Employers Continued to Add Jobs in Virginia, Yet Unemployment Rate Edged Up in July
Virginia's labor market reports provided mixed signals, with a faster pace of job growth in July, but also an uptick in the unemployment rate. Obscuring the picture, a procedural change in the way private sector education job change is estimated resulted in an overstatement of the job gains (or understatement of loss) in that sector that will persist in the data through October. Nonetheless, Virginia employers added jobs at a faster pace in July, according to the most recent Bureau of Labor Statistics release. Excluding the education and health services sector altogether, employers added a seasonally adjusted 6,500 jobs in July, while the June job increase was revised downward by 1,600 jobs. So far this year, Virginia’s monthly employment gains, excluding the recent private education anomaly, have nearly matched the average monthly gain in 2011, with 3,800 jobs added per month. In 2011, Virginia’s employers added jobs at a pace of 3,900 per month. The unemployment rate, however, indicated some weakening in the job market this year relative to 2011, as the unemployment rate rose 0.3 percentage point in the past three months, following a seven-month downward trend that ended in March 2012.
Several industry sectors deserve mention for significant contributions to job growth in July. Virginia's employers in leisure and hospitality, financial activities, and professional and business services combined to add 9,800 jobs for the month. The government sector also added a small number of jobs (400), with all of this gain coming from federal government. On the negative side, the manufacturing and information sectors lost the greatest number of jobs and experienced the largest percent decline for the month of July. These sectors, in addition to construction, remained down in terms of the year-to-date job change as well. In contrast, the trade, transportation, and utilities sector gained jobs this year, even though the sector was down by 900 jobs for July, primarily driven by losses in warehousing and distribution.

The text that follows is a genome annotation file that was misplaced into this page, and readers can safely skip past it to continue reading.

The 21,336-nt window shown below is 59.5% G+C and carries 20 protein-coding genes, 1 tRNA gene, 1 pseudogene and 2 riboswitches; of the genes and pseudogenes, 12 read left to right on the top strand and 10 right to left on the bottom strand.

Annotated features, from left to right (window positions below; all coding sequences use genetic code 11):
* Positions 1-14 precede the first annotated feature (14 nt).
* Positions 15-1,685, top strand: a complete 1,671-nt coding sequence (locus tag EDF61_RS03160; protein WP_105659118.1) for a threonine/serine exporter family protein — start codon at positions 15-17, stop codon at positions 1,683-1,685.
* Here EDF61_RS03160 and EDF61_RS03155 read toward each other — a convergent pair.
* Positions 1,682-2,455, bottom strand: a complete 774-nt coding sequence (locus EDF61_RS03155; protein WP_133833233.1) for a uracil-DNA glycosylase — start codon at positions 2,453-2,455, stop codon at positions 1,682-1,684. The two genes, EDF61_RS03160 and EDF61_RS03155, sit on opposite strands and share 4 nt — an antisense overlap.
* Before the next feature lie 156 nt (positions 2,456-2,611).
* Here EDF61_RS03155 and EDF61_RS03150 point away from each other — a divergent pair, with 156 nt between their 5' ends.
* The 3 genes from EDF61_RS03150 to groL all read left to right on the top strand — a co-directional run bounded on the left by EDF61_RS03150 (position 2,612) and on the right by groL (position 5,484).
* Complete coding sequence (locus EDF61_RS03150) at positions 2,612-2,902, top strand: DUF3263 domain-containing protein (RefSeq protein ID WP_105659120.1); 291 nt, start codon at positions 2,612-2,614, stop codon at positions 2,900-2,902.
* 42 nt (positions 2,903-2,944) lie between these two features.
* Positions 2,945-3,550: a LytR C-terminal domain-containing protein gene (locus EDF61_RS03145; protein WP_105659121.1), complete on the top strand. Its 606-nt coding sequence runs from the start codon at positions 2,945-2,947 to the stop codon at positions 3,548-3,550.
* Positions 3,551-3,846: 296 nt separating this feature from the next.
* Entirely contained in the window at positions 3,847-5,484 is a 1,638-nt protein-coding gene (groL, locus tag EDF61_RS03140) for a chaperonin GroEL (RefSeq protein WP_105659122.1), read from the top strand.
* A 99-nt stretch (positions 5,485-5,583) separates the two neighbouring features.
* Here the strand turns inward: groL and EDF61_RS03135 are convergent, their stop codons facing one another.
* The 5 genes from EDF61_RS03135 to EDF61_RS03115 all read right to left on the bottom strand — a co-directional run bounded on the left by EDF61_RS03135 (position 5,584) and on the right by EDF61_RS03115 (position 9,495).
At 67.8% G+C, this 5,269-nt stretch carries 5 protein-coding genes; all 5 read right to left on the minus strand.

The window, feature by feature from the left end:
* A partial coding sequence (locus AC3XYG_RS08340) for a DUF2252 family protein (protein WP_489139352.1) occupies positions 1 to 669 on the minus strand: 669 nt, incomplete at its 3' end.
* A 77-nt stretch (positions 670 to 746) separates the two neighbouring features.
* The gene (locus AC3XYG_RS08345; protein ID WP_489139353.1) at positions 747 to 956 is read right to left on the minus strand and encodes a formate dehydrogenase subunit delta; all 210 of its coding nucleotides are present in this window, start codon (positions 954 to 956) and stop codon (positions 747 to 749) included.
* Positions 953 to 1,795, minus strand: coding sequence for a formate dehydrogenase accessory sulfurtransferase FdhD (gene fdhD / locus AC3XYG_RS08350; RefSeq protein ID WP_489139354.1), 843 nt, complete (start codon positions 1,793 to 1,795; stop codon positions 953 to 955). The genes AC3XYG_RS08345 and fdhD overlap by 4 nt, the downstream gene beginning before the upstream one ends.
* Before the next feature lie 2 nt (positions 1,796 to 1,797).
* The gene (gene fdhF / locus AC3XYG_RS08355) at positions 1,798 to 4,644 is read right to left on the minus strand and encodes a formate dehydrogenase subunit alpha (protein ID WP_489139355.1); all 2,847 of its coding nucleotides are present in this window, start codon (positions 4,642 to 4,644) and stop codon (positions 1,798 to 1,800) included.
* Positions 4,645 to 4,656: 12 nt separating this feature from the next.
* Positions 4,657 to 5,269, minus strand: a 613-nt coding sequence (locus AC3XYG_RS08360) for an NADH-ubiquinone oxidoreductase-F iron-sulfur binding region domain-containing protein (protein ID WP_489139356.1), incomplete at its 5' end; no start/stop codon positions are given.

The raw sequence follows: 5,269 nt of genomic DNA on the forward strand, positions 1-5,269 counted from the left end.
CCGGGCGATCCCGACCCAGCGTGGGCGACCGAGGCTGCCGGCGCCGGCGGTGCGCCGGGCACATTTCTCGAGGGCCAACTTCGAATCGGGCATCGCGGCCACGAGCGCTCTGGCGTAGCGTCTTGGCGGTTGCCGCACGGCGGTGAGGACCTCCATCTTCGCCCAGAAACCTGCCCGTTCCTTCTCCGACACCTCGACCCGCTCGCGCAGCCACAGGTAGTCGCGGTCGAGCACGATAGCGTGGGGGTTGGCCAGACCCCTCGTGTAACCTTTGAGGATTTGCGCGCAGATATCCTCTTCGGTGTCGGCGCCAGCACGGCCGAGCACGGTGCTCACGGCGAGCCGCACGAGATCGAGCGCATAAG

Most of Virginia's metropolitan areas posted job gains in July, with the exception of Charlottesville, Harrisonburg, and Winchester. The Roanoke metro area experienced the largest monthly percentage increase, while Northern Virginia contributed a third of the total net job change in July. Winchester was the only metropolitan area in the state to experience a loss of jobs over the last 12 months, although the change was small. The non-metropolitan areas of the state accounted for 40 percent of the job gains for the month, but only 14 percent of the job growth over the past year.
While the news from the establishment survey was generally positive, a separate survey of households reported an uptick in the seasonally adjusted unemployment rate, from 5.7 percent in June to 5.9 percent in July. The statewide unemployment rate has not been this high since last December. The rising unemployment rate was driven by an increase in the number of unemployed as well as a decline in the labor force for the second consecutive month. The July decrease in the labor force was the largest since January 2007. The mixed signals from the data suggested some weakness in Virginia's labor market, however, the state's unemployment rate remained well below the national rate of 8.3 percent.
Ann Battle Macheras